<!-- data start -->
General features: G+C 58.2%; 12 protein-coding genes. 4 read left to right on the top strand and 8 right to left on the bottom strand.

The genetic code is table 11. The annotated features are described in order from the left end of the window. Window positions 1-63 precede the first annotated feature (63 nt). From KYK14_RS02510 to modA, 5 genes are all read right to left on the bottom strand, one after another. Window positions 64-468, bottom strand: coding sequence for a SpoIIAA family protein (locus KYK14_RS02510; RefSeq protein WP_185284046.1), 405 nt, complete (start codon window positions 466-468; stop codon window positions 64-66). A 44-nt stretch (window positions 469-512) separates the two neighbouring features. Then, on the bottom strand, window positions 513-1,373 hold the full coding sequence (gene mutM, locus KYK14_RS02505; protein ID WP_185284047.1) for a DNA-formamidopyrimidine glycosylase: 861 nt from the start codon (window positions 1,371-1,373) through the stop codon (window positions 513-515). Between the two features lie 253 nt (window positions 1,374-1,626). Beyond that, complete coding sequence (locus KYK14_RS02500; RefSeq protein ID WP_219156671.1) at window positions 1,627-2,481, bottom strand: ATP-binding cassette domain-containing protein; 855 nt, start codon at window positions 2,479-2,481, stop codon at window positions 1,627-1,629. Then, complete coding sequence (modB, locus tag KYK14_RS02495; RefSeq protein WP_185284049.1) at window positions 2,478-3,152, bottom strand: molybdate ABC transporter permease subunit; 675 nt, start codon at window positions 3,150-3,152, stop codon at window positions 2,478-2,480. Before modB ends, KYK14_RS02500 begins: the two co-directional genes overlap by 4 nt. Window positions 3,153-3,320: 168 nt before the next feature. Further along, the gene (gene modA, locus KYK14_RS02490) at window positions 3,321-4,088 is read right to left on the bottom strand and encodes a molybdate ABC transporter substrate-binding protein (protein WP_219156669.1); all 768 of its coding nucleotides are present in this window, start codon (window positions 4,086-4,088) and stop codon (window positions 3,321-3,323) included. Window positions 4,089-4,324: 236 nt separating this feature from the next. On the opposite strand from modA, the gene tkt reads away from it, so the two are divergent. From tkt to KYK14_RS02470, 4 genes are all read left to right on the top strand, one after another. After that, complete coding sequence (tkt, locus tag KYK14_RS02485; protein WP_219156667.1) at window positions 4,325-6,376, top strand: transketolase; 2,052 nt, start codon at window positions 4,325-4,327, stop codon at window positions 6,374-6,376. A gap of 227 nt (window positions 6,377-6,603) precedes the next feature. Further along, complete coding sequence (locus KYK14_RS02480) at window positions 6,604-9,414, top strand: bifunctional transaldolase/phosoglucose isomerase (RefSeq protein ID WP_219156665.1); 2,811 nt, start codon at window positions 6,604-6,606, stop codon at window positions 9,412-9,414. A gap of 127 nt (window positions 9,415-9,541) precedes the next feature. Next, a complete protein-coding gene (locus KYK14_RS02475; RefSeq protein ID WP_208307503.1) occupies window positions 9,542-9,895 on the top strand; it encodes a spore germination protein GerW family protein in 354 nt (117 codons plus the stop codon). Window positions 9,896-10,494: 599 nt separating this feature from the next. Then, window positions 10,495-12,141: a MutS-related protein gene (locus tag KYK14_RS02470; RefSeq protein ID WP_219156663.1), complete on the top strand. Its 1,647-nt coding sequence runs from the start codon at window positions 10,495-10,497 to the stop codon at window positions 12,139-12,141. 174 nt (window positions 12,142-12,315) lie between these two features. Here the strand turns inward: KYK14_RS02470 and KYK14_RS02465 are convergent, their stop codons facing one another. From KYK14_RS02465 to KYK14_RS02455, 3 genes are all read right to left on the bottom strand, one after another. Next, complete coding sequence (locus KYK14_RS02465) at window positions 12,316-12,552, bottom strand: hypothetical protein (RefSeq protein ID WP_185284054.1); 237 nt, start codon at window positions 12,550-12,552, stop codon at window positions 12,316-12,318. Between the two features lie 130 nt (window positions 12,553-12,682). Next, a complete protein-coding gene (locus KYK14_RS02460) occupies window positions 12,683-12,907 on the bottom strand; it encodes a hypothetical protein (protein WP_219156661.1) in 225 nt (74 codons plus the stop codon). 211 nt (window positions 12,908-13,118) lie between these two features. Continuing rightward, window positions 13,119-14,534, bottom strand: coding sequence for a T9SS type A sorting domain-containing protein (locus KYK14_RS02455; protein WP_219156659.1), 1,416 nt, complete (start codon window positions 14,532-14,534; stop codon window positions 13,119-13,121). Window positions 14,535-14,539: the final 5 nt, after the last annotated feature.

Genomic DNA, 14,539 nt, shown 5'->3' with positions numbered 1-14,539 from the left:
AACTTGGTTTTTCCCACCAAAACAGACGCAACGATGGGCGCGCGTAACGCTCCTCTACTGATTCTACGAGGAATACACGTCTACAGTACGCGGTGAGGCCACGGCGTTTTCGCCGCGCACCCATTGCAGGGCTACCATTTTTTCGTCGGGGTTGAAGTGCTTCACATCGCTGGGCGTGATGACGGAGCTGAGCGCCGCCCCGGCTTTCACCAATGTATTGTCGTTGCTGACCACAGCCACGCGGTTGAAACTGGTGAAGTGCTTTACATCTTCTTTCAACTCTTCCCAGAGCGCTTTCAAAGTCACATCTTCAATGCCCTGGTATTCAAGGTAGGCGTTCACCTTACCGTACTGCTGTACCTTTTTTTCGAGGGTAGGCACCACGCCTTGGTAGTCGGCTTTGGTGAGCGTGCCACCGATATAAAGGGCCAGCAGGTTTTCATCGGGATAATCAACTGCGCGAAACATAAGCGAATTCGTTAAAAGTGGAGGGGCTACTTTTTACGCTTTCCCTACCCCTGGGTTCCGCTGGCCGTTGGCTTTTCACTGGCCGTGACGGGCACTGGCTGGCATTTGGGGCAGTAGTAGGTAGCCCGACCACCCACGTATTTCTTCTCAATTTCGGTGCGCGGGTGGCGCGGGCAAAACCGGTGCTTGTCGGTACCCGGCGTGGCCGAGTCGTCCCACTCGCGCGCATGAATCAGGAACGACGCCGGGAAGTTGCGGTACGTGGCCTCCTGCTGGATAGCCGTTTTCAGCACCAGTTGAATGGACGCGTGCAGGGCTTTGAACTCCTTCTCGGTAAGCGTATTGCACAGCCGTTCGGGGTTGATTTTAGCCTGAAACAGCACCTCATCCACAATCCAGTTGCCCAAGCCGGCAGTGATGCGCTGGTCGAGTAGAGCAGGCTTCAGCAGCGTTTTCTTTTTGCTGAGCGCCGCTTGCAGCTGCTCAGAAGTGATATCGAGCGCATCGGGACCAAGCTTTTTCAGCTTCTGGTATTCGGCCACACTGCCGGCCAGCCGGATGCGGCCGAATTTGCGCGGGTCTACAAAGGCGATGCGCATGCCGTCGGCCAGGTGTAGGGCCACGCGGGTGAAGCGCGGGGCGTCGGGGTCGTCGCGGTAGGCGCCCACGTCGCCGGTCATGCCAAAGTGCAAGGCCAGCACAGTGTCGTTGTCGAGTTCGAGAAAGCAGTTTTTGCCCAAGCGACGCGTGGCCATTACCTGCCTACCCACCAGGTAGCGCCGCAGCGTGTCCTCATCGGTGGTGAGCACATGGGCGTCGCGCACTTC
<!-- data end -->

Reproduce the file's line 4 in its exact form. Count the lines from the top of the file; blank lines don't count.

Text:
AACTTGGTTTTTCCCACCAAAACAGACGCAACGATGGGCGCGCGTAACGCTCCTCTACTGATTCTACGAGGAATACACGTCTACAGTACGCGGTGAGGCCACGGCGTTTTCGCCGCGCACCCATTGCAGGGCTACCATTTTTTCGTCGGGGTTGAAGTGCTTCACATCGCTGGGCGTGATGACGGAGCTGAGCGCCGCCCCGGCTTTCACCAATGTATTGTCGTTGCTGACCACAGCCACGCGGTTGAAACTGGTGAAGTGCTTTACATCTTCTTTCAACTCTTCCCAGAGCGCTTTCAAAGTCACATCTTCAATGCCCTGGTATTCAAGGTAGGCGTTCACCTTACCGTACTGCTGTACCTTTTTTTCGAGGGTAGGCACCACGCCTTGGTAGTCGGCTTTGGTGAGCGTGCCACCGATATAAAGGGCCAGCAGGTTTTCATCGGGATAATCAACTGCGCGAAACATAAGCGAATTCGTTAAAAGTGGAGGGGCTACTTTTTACGCTTTCCCTACCCCTGGGTTCCGCTGGCCGTTGGCTTTTCACTGGCCGTGACGGGCACTGGCTGGCATTTGGGGCAGTAGTAGGTAGCCCGACCACCCACGTATTTCTTCTCAATTTCGGTGCGCGGGTGGCGCGGGCAAAACCGGTGCTTGTCGGTACCCGGCGTGGCCGAGTCGTCCCACTCGCGCGCATGAATCAGGAACGACGCCGGGAAGTTGCGGTACGTGGCCTCCTGCTGGATAGCCGTTTTCAGCACCAGTTGAATGGACGCGTGCAGGGCTTTGAACTCCTTCTCGGTAAGCGTATTGCACAGCCGTTCGGGGTTGATTTTAGCCTGAAACAGCACCTCATCCACAATCCAGTTGCCCAAGCCGGCAGTGATGCGCTGGTCGAGTAGAGCAGGCTTCAGCAGCGTTTTCTTTTTGCTGAGCGCCGCTTGCAGCTGCTCAGAAGTGATATCGAGCGCATCGGGACCAAGCTTTTTCAGCTTCTGGTATTCGGCCACACTGCCGGCCAGCCGGATGCGGCCGAATTTGCGCGGGTCTACAAAGGCGATGCGCATGCCGTCGGCCAGGTGTAGGGCCACGCGGGTGAAGCGCGGGGCGTCGGGGTCGTCGCGGTAGGCGCCCACGTCGCCGGTCATGCCAAAGTGCAAGGCCAGCACAGTGTCGTTGTCGAGTTCGAGAAAGCAGTTTTTGCCCAAGCGACGCGTGGCCATTACCTGCCTACCCACCAGGTAGCGCCGCAGCGTGTCCTCATCGGTGGTGAGCACATGGGCGTCGCGCACTTC